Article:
Posted by Victoria Berger, Associate
Should helmets in sport be compulsory?
Global events such as the Olympics and Paralympics represent the pinnacle of sporting achievement. But as athletes push their sports further, the potentially dangerous forces inevitably increase.
Modern sporting organisations always endeavour to protect their athletes and countless improvements to safety have emerged over the years. Few however can be said to have had a greater benefit to both professionals and amateurs, than the protective helmet.
It’s easy to forget however, that its widespread adoption is often resisted, even actively blocked by some within the sport. For example, the organisation responsible for professional road cycling fought for over a decade to ensure the mandatory use of helmets in professional cycling events. This was resisted until eventually, opinion shifted after the death of Andrei Kivilev during the Paris-Nice race. The compulsory use of helmets was subsequently enforced; this was however as late as 2003, well within what would be considered the modern age of global sport.
Now it’s important to recognise that not every sport requires the use of protective head gear. But on the other hand, even today some Olympic sports that do pose a genuine and proven risk of severe head and brain injuries still do not impose the mandatory use of helmets.
Leading the way
Equestrian Charlotte Dujardin, who is a member of the British dressage team and is currently the most successful British dressage rider in the history of the sport, is one of the few Olympian dressage riders who chooses to wear a protective helmet during competitions.
In 2009 Charlotte fell when riding and suffered a fractured skull. She now always wears a protective helmet instead of the customary top hat when competing and was the first dressage rider to win a gold medal wearing a helmet. Charlotte once said “I feel unsafe without my helmet on.”
Charlotte feels very lucky that she was able to walk away from her head injury without any long lasting effects. However, it could have been much worse.
More elite dressage riders are now wearing helmets, although the majority still wear a top hat, which has no straps and can easily be displaced in a fall. Other members of the British team still wear the top hat and in an interview one of them once said “I feel it looks wrong (to wear a helmet)….it’s vanity really……”
Some studies have found that head injuries are associated with approximately 60% of all equestrian deaths and around 18% of equestrian injuries. Sadly not all equestrians wear a helmet every time they ride.
If you are lucky enough to survive a head injury whilst riding, you may still suffer with life long effects. Some of the symptoms associated with head injury can include:-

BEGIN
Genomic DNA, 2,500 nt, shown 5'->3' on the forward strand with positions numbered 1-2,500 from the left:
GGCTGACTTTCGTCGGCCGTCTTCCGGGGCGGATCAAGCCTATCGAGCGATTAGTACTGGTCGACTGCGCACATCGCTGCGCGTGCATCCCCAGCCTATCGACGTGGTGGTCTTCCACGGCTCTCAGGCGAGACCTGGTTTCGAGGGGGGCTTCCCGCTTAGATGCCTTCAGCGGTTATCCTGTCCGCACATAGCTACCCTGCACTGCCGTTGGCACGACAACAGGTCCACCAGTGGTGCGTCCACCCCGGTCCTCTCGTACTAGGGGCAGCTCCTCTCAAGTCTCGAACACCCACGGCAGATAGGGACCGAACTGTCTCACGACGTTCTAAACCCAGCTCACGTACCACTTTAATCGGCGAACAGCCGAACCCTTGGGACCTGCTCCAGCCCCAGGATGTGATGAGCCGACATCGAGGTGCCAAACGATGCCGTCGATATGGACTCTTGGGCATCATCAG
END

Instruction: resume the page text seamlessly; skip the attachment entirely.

- Physical problems – how the body works
- Cognitive problems – how a person thinks, learns and remembers
- Emotional problems – affecting how a person feels
- Behavioural problems – affecting how a person acts
Even minor head injuries can include concussion (which can lead to headaches, dizziness, fatigue, depression, irritability and memory problems). Whilst in a minor head injury case these symptoms can resolve within a couple of weeks, this is not always the case and can sometimes persist for months or even years.
Severe Brain Injuries can lead to personality changes, language loss (having problems making sense of what is being said or what you want to say), impairment to visual perception, reduced initiative and motivation, reduced concentration, problems with information processing, impaired reasoning, impaired insight or empathy.
Long term head injury sufferers may find it difficult to maintain relationships and work in their previous capacity, if at all. As experts in personal injury cases involving brain injuries, we know all too well the life altering impacts caused by head injuries.
These are just some of the risks that may be prevented from wearing a safe helmet when participating in certain sports.
Charlotte wears a riding hat by Charles Owen. There are many hats on the market but it is important to purchase one which meets ASTM standards and is SEI certified.
More and more riders in the international dressage teams are taking a leaf out of Charlotte Dujardin’s book and turning to crash helmets in the competition arena. But whatever sport you enjoy, if it is one that poses a risk of a head or a brain injury, you need to seriously consider whether the risk of not wearing a helmet can be justified.
Hopefully, more people will see Charlotte as a role model and want to follow suit.
Read more: 5 Famous people who suffered brain injury
If you or someone close to you has suffered a brain injury and you would like to discuss your options, please contact our experienced and knowledgeable Personal Injury team
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